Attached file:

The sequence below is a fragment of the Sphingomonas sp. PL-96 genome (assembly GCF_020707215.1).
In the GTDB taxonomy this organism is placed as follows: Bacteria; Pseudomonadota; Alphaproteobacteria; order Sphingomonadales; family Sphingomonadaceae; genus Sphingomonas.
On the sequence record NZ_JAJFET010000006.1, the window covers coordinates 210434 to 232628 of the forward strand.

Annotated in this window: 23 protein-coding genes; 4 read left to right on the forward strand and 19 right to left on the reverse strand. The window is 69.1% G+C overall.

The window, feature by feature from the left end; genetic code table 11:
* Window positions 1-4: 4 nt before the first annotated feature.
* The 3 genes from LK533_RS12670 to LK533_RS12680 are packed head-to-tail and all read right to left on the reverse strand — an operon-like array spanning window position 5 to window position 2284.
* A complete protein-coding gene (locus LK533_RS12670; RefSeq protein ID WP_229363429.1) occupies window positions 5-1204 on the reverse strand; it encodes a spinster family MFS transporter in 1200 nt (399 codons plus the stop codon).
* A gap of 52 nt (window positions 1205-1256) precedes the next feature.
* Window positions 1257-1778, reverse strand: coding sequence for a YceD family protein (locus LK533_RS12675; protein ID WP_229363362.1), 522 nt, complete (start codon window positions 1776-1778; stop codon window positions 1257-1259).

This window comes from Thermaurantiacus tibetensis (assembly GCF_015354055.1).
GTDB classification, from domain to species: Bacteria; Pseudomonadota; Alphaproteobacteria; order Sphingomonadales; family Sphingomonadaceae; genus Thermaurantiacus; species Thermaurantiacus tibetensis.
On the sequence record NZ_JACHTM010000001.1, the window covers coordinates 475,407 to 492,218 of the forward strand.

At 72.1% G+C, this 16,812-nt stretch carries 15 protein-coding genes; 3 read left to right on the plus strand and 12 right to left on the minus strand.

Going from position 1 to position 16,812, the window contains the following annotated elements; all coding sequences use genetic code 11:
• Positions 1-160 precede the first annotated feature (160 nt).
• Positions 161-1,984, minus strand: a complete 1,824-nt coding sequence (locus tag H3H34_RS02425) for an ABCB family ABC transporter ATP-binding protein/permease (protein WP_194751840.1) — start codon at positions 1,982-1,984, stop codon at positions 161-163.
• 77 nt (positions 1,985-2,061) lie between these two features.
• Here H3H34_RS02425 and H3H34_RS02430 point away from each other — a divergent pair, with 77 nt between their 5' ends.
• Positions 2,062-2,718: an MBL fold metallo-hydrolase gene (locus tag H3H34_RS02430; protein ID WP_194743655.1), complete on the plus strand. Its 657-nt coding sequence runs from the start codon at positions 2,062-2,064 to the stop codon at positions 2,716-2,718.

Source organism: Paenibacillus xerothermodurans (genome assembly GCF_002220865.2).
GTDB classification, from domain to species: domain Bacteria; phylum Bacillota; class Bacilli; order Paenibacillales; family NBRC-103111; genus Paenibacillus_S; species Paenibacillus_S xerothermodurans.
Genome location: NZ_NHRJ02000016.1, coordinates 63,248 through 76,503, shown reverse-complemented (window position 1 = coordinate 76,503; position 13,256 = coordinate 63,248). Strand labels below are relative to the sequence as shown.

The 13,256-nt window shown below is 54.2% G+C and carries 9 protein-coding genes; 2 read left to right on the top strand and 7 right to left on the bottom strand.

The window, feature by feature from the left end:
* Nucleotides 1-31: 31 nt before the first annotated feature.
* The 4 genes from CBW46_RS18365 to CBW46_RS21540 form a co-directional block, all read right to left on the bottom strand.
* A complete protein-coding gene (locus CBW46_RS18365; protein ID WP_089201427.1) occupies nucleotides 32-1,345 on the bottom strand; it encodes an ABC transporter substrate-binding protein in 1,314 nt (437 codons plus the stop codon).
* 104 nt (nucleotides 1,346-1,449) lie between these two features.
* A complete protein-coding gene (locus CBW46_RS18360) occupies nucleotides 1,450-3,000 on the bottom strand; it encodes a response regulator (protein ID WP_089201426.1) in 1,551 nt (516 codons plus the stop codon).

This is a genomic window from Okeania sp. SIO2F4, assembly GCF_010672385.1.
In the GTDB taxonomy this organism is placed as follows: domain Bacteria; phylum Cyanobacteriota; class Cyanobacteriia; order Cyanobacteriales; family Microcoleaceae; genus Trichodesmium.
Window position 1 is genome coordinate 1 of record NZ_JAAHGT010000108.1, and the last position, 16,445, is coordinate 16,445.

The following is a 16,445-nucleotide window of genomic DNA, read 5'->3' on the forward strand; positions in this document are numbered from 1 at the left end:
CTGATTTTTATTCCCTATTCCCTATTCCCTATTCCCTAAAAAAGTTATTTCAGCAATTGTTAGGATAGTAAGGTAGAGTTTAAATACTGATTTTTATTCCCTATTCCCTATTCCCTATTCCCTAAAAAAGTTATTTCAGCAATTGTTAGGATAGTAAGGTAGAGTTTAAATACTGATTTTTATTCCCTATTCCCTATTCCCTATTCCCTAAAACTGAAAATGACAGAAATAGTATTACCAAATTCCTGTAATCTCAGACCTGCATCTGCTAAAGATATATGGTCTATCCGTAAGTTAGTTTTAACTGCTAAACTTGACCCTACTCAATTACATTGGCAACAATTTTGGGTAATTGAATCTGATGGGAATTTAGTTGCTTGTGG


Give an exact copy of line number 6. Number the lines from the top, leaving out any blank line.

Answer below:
* Window positions 1-4: 4 nt before the first annotated feature.